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How do I speed up my writing?

Advice from a productivity expert for an academic who wants to pick up the pace and finish a manuscript.

Note: In the “Are You Working?” series, a Ph.D. and academic-writing coach answers questions from faculty members and graduate students about scholarly motivation and productivity. This month’s questions arrived via X and Facebook. Read her previous columns here.

Question: I am working at a sloth’s pace right now. Every writing session I have feels like walking through quickening cement. It feels like I’m never going to finish this. How can I speed up my process?

Tortoise in a Hare’s World

Dear Tortoise,

I get a version of this question from clients all the time. It’s usually when they’ve finally started to maintain a consistent writing practice — which I define as writing for 30 minutes or more, three times a week or more — after months of feeling blocked. So the first thing I’ve noticed in your articulation of this “problem,” my friendly Tortuga, is an unmitigated victory. You emphasize “sloth’s pace,” but what I see is someone working. First and most important: I hope that you are exceedingly proud of yourself for continuing to plug away on your writing while navigating any number of mostly unseen challenges. (Do you deserve a little treat? Obviously, you do.)

So you’re finally working, and instead of delighting in your victory, you’ve unsurprisingly fallen prey to that great academic Catch-22, which is: Oh, you’re working? Well, you’re not working enough. Stop right there: Your reward for work is not more work, or to feel bad about the work you are doing.

I want you to commit this to memory: Sloths are only “slow” relative to other animals. Your work is only “slow” relative to your perception of other people’s work speeds (which, truth be told, are probably a lot slower than they’re letting on). In the sloths’ world, they are going exactly the speed their metabolism and needs allow. If your work is a slog, that is probably because you’ve chosen something difficult to write about, and it just takes time to come out with coherent thoughts about it.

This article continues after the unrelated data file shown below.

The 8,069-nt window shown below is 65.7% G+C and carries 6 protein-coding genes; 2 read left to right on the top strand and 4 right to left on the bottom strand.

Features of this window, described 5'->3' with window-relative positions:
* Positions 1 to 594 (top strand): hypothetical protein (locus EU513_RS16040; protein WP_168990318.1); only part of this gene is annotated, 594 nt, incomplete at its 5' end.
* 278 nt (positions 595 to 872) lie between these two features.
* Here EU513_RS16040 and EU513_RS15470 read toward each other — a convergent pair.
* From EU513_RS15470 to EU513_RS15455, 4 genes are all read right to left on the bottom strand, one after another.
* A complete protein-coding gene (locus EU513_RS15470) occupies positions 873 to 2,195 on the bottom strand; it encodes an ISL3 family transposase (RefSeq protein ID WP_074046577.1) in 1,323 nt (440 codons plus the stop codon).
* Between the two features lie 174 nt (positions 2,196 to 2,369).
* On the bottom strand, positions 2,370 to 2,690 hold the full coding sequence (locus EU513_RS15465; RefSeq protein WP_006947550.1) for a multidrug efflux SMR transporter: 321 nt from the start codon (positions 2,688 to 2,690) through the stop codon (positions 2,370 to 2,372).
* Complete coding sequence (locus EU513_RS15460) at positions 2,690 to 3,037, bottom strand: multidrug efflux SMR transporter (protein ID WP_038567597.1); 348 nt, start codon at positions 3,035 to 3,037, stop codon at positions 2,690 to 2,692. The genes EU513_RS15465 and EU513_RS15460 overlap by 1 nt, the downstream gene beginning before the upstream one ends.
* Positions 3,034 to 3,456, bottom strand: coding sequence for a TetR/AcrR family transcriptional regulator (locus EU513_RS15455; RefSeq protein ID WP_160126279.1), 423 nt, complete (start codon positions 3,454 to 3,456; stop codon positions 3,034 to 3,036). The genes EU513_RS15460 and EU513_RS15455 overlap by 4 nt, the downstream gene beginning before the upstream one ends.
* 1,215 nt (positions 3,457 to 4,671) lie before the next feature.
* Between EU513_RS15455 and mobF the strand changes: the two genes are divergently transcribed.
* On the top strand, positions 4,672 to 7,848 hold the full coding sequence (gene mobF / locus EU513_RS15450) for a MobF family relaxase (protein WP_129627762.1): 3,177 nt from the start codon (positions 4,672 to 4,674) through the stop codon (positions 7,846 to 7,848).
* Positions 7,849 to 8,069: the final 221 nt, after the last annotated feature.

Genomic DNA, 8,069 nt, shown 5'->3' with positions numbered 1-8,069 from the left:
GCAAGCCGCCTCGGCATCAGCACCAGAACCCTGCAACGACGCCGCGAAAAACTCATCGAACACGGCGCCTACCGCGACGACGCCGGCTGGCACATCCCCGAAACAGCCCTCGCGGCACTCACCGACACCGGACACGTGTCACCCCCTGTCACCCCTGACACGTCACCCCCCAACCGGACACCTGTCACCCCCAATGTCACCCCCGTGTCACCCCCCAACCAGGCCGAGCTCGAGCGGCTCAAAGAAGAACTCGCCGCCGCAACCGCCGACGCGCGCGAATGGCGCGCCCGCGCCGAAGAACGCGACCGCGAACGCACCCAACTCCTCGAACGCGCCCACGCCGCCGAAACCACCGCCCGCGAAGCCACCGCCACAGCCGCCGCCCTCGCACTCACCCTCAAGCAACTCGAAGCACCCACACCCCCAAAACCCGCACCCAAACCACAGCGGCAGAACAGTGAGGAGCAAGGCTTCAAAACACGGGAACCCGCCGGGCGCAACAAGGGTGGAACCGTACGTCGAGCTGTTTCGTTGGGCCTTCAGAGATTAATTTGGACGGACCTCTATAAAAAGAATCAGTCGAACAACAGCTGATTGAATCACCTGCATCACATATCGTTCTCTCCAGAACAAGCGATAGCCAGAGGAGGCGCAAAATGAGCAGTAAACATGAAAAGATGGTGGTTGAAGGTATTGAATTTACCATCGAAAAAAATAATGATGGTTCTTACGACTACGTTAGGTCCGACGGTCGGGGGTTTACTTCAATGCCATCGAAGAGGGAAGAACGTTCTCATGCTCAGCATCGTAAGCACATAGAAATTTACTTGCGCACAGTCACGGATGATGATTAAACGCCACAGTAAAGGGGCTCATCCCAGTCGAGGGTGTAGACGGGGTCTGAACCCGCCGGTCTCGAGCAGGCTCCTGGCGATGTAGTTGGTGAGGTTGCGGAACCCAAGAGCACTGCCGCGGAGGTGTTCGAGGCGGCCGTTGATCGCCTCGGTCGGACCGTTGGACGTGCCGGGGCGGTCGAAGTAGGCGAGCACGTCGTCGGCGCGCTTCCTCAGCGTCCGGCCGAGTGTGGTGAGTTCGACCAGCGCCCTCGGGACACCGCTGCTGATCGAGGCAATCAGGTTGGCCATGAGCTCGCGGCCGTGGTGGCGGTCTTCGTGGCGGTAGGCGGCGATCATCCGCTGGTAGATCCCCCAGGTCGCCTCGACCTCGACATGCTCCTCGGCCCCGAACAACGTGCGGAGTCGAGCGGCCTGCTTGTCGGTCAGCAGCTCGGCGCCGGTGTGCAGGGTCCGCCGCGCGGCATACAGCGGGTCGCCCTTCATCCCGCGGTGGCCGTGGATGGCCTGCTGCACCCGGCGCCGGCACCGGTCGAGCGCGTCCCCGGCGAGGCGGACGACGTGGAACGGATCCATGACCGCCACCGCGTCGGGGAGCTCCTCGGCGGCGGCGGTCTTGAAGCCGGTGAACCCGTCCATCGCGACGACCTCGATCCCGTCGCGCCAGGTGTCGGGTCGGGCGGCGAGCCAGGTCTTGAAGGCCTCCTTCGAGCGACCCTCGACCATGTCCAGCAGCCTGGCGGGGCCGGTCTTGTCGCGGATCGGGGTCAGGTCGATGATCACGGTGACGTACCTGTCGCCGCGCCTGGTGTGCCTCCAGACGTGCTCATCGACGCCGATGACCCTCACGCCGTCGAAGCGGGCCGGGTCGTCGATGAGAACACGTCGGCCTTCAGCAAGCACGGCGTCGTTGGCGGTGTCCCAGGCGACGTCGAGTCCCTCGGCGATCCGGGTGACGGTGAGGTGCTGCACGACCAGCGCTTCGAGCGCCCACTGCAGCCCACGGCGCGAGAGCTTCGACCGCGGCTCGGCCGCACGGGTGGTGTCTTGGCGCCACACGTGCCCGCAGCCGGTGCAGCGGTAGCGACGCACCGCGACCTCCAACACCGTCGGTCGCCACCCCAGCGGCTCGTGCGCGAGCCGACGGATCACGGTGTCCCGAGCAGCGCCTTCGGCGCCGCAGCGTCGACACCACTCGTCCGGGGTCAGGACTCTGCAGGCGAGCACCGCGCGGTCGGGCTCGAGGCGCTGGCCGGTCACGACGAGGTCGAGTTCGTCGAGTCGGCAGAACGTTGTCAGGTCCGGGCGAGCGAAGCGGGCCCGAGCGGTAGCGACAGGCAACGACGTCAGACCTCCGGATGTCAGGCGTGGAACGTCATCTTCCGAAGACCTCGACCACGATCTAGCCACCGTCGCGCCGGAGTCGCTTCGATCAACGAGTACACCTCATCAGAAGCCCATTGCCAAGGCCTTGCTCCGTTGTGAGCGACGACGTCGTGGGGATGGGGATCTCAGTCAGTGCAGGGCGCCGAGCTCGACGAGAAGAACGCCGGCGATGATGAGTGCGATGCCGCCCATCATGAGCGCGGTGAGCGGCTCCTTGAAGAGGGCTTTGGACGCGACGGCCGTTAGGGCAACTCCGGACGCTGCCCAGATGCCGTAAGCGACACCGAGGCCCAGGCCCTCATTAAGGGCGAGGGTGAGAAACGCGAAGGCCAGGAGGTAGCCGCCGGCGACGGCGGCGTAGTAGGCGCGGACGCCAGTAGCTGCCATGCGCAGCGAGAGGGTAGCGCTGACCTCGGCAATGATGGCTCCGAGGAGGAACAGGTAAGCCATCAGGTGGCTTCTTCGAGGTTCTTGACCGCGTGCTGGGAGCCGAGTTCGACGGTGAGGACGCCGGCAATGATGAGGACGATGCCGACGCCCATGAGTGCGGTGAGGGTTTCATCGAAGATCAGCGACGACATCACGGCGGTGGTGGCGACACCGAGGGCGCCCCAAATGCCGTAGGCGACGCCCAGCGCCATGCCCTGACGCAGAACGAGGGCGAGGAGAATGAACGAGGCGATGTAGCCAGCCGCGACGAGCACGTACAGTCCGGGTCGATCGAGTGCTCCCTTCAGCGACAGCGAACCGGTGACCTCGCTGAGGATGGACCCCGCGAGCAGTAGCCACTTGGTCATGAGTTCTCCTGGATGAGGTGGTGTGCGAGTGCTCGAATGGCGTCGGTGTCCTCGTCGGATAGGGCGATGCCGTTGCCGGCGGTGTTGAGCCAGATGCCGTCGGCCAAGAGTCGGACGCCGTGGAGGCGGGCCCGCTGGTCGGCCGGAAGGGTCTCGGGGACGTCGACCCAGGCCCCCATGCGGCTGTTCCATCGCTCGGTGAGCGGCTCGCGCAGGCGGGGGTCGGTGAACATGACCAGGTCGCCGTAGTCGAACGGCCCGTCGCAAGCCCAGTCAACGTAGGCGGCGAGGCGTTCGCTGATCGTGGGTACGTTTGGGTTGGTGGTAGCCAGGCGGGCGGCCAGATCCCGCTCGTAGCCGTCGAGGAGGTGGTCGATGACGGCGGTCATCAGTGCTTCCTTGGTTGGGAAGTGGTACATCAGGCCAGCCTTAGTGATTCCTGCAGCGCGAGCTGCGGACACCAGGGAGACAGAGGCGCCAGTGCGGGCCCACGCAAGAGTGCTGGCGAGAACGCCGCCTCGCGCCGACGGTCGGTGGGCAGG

The first thing to do here is accept that your magical thinking about wanting to be done with a project does not equate to actually speeding up. All of those sped-up montage scenes of people building or renovating something on Instagram are sped up for a reason: Most of the work is way closer to the paint-drying end of the speed spectrum. You’re in more of a sloth’s world than you realize.

Still, it still might be worth spot-checking your process to see if you’re unintentionally slowing yourself down. Are you, by any chance, writing and then deleting the same sentence 20 times? It’s all right; don’t feel called out; everyone does it. But I’d like you to, for at least one day each week, stop doing that. Make yourself a deal that in one of your weekly writing sessions, you are not allowed to delete anything that day. (You may cut-paste into a “detritus” document at a later date, but you may not actually delete anything.) This may get you moving a little faster.

Another spot-check worth noting (one I’ve said over and over to clients and on these pages) is that getting your thoughts down on a draft and making them sound eloquent are actually two distinct activities. You may be borrowing trouble by attempting to conflate them into one. You’ll end up spending way more time on each sentence than you would if you knew, from the beginning, that you were going to write two distinct versions: the “ugly” draft and the “real” one.

Also, when you sit down to write, are you really focusing on the topic you’re supposed to be writing about? Or is the running monologue at the front of your mind some version of this needs to be getting done faster? Quiet that deeply unhelpful part of your brain by promising to revisit the mechanics of your writing process a month from now, after some consistent work.

Finally, and I know this is a bit counterintuitive, but if, like me, you are a caffeine person, you may want to consider timing your work so that you are not over-caffeinated when you write. It might seem like caffeine makes you work faster, but usually it just makes that pesky inner (or outer) monologue faster. I find that when I’ve had a strong cup of coffee, the result is not my writing faster so much as it is my heart beating faster while I watch the world slip away before my eyes. (That can’t be just me …, right?)

The most important thing here, however, is to concentrate on the first few words of your question: I am working. Your pace isn’t as important as that.

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